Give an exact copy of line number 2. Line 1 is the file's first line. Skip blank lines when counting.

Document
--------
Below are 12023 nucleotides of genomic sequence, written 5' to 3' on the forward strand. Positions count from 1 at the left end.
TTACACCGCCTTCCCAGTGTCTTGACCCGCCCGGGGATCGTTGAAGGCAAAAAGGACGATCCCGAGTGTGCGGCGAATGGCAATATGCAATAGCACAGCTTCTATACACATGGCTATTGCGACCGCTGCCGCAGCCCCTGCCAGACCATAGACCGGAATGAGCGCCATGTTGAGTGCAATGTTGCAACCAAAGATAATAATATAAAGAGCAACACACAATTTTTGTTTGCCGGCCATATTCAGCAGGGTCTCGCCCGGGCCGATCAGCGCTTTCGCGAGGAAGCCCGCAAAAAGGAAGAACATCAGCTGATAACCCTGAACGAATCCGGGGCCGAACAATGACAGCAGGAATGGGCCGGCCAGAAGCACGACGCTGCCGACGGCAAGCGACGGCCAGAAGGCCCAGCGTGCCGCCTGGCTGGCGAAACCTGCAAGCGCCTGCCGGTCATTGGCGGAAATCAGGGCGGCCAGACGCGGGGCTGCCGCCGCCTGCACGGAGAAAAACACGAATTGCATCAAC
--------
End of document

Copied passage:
TTACACCGCCTTCCCAGTGTCTTGACCCGCCCGGGGATCGTTGAAGGCAAAAAGGACGATCCCGAGTGTGCGGCGAATGGCAATATGCAATAGCACAGCTTCTATACACATGGCTATTGCGACCGCTGCCGCAGCCCCTGCCAGACCATAGACCGGAATGAGCGCCATGTTGAGTGCAATGTTGCAACCAAAGATAATAATATAAAGAGCAACACACAATTTTTGTTTGCCGGCCATATTCAGCAGGGTCTCGCCCGGGCCGATCAGCGCTTTCGCGAGGAAGCCCGCAAAAAGGAAGAACATCAGCTGATAACCCTGAACGAATCCGGGGCCGAACAATGACAGCAGGAATGGGCCGGCCAGAAGCACGACGCTGCCGACGGCAAGCGACGGCCAGAAGGCCCAGCGTGCCGCCTGGCTGGCGAAACCTGCAAGCGCCTGCCGGTCATTGGCGGAAATCAGGGCGGCCAGACGCGGGGCTGCCGCCGCCTGCACGGAGAAAAACACGAATTGCATCAAC